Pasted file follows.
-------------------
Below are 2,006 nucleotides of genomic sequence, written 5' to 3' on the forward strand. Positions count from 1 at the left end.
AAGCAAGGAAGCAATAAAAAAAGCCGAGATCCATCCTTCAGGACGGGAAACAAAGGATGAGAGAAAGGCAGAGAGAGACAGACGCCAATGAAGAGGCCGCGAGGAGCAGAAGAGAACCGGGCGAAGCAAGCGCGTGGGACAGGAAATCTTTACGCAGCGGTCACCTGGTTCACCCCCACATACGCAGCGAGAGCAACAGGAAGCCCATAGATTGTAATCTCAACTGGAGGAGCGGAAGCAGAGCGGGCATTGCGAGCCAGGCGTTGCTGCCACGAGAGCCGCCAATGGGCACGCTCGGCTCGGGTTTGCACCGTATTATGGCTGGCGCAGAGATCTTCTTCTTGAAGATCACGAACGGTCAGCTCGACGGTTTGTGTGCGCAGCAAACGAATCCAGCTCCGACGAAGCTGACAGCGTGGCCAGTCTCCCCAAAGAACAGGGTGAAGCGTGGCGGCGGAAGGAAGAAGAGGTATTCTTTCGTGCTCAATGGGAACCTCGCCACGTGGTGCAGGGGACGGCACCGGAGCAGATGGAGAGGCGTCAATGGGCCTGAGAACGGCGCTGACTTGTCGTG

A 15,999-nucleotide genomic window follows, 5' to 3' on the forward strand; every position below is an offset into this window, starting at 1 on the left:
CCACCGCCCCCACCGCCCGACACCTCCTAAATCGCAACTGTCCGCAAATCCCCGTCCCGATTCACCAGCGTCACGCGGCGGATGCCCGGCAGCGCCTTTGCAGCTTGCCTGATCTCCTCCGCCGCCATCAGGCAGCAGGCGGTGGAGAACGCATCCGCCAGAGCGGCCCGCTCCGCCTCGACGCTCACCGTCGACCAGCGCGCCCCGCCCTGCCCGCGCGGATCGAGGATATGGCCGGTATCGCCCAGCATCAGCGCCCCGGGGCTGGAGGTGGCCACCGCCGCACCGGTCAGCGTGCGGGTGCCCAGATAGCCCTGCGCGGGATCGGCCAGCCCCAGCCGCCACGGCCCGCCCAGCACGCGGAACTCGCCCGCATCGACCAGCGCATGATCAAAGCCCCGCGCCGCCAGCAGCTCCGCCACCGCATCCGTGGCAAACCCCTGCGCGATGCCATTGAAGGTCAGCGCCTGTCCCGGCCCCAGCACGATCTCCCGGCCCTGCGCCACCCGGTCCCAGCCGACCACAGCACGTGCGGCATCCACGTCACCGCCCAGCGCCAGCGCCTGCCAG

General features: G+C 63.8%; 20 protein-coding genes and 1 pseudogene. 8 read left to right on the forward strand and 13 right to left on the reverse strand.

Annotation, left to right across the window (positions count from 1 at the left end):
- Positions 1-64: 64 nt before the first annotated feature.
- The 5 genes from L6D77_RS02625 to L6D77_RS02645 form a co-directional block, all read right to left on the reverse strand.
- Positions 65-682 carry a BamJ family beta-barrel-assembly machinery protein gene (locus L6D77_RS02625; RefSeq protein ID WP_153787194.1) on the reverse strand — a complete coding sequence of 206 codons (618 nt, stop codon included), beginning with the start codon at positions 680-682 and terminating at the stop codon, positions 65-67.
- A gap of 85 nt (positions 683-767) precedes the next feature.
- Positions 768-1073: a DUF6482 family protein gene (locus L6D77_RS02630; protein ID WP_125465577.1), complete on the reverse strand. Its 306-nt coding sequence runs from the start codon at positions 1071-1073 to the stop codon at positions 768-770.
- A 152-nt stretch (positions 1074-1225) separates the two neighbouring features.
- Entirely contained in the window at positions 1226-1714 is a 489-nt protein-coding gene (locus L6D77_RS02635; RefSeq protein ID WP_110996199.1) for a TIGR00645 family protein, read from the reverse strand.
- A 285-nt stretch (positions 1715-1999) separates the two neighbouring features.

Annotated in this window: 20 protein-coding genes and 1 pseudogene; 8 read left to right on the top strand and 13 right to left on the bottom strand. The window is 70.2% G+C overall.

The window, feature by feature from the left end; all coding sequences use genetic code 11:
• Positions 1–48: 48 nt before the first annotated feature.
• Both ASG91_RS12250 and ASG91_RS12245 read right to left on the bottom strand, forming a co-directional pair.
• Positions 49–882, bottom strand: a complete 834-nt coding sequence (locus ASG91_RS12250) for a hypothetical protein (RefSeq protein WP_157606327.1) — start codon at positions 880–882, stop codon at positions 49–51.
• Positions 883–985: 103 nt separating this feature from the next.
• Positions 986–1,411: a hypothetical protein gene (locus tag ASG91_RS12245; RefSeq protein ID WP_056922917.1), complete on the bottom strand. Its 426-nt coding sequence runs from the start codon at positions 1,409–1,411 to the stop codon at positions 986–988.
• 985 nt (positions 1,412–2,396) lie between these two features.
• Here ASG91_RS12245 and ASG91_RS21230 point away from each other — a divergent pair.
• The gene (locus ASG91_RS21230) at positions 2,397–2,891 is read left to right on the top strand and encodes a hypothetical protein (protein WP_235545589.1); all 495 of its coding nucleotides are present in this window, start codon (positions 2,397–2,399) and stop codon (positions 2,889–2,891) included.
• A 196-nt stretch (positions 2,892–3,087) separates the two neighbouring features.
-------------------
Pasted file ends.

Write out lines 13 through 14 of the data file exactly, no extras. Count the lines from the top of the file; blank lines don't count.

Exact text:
- Entirely contained in the window at positions 1226-1714 is a 489-nt protein-coding gene (locus L6D77_RS02635; RefSeq protein ID WP_110996199.1) for a TIGR00645 family protein, read from the reverse strand.
- A 285-nt stretch (positions 1715-1999) separates the two neighbouring features.